trated polyole?ne solution is maintained, under superat
mospheric pressure and at a temperature which is above
the atmospheric boiling point of the solvent and which is
35 at least as high as the “solution temperature” of the solu
tion, in a suitable pressure vessel which acts as a reser
voir. The hot solution is discharged continuously from
the reservoir, under the autogenous pressure of the hot
solvent, into a valved pipe or other conduit connected to‘
It is an object of this invention to produce ?bers of 40 the components of a conventional dry spinning apparatus
superior properties from polyole?ne resins having melting
(e.g. a metering pump. a suitable ?lter such as a candle
points above 130° C. and particularly from straight chain
?lter, and a spinning jet), all of which are maintained
at an elevated temperature sut?cient to keep the resin in
polyethylene resins.
Another object of this invention is the production, of
solution at all times (e.g. a temperature of 140 to 170° C.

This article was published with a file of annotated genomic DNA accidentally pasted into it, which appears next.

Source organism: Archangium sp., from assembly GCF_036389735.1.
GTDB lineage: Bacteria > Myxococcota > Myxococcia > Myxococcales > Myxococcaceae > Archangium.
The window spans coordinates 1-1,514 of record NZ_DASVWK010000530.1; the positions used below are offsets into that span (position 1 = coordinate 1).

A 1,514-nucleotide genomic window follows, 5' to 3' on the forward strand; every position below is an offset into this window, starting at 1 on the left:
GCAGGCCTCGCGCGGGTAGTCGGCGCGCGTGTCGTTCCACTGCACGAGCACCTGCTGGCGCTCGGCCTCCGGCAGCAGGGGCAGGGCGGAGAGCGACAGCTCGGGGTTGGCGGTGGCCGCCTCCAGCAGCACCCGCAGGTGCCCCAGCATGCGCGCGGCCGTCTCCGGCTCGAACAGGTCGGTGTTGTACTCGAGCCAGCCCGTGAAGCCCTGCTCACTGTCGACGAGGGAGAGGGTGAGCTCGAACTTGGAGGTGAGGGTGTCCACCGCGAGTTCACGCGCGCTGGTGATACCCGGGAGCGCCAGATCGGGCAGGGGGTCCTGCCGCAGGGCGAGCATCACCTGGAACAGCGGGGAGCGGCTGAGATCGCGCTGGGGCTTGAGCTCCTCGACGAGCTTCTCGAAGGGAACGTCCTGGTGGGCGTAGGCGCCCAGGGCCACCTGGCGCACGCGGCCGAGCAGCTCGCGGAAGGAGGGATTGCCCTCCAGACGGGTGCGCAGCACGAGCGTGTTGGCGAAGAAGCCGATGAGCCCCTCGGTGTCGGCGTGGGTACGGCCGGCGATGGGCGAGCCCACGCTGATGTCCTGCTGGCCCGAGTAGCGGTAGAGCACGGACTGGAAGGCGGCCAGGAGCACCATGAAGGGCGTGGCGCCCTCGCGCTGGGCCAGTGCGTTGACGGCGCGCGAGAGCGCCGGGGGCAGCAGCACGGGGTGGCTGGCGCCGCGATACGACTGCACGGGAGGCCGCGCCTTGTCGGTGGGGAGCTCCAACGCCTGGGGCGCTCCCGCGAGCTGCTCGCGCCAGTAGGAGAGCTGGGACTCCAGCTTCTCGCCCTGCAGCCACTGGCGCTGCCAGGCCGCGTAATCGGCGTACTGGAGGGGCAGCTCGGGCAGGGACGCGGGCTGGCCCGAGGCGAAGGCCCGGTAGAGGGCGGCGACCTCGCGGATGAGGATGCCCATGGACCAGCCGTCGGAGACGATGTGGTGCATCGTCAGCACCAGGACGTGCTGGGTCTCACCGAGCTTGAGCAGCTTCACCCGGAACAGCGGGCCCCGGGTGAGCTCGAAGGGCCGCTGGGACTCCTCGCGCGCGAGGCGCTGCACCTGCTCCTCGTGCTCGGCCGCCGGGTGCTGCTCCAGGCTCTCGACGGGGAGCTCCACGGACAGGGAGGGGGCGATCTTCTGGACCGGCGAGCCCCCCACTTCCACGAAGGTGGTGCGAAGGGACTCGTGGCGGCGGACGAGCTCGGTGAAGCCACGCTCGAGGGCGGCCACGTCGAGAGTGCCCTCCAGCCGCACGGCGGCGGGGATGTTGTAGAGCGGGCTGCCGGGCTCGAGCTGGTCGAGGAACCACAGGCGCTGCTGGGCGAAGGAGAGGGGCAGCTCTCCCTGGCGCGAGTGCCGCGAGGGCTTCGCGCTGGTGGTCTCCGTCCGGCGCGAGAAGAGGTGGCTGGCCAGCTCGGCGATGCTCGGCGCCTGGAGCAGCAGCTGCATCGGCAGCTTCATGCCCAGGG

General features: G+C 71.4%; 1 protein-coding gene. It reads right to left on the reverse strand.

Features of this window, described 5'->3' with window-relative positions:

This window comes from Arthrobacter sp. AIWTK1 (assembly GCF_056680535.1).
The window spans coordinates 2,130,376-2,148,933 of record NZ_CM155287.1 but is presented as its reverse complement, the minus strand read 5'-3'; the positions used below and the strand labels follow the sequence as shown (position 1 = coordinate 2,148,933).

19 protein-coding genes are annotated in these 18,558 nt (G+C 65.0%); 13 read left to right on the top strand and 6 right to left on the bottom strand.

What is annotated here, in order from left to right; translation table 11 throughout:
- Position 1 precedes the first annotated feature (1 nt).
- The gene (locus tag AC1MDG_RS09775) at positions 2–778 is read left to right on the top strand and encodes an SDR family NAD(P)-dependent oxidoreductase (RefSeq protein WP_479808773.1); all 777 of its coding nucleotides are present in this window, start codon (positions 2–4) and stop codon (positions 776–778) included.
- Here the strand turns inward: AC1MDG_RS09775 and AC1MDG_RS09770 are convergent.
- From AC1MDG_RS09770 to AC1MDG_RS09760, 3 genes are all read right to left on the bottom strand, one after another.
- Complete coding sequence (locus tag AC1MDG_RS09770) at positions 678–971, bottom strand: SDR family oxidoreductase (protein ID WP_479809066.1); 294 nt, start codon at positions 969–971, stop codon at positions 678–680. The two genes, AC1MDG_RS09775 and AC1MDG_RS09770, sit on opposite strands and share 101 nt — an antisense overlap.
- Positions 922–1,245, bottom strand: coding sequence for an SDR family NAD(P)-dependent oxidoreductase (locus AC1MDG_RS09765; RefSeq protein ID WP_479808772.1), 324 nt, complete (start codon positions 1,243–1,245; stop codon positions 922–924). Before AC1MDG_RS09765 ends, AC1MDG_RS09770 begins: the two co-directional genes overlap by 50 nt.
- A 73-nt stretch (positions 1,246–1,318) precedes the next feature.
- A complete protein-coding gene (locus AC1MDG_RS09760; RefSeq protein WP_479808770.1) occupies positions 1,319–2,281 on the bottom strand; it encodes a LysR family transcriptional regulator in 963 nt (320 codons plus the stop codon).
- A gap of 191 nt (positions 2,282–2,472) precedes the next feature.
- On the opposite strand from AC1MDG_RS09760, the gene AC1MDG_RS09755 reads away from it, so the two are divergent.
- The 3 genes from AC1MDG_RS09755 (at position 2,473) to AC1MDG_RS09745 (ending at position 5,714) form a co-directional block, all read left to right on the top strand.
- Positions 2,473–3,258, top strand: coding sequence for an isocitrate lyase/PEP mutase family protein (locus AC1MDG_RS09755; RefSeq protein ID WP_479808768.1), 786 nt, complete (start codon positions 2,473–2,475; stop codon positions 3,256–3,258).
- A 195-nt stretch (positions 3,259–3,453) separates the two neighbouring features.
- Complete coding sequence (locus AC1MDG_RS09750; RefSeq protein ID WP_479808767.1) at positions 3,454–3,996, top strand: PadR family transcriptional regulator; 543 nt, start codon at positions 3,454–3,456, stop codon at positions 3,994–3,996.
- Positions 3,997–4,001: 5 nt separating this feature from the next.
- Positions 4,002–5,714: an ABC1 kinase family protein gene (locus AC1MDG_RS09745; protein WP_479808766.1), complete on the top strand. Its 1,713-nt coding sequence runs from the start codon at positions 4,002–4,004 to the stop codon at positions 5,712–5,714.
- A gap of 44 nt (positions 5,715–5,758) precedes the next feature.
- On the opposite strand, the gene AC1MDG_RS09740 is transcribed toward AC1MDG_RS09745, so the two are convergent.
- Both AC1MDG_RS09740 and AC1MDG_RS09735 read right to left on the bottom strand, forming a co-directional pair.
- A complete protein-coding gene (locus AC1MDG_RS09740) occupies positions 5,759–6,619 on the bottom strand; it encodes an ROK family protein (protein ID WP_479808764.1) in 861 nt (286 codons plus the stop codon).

?bers of polyole?ne resins from solutions thereof in low 45 for straight chain polyethylene). Preferably, the tem-.
perature in the reservoir is somewhat higher than that in
boiling solvents.
subsequent parts of the system, so that the pressure in
Still another object of this invention is the Production
of ?bers from solutions obtained on polymerization of
said reservoir is higher, said higher pressure tending to
ethylene, the ?bers being formed by a process in which
force the solution out of the reservoir into the spinning
the polymer is kept in liquid phase, without intermediate 50 lines. For example, the reservoir temperature may be
separation of the polymer from its solution prior to
150 to 170° C. while the balance of the system may be 'at
140° C. for straight chain polyethylene.
Other objects of this invention will be apparent from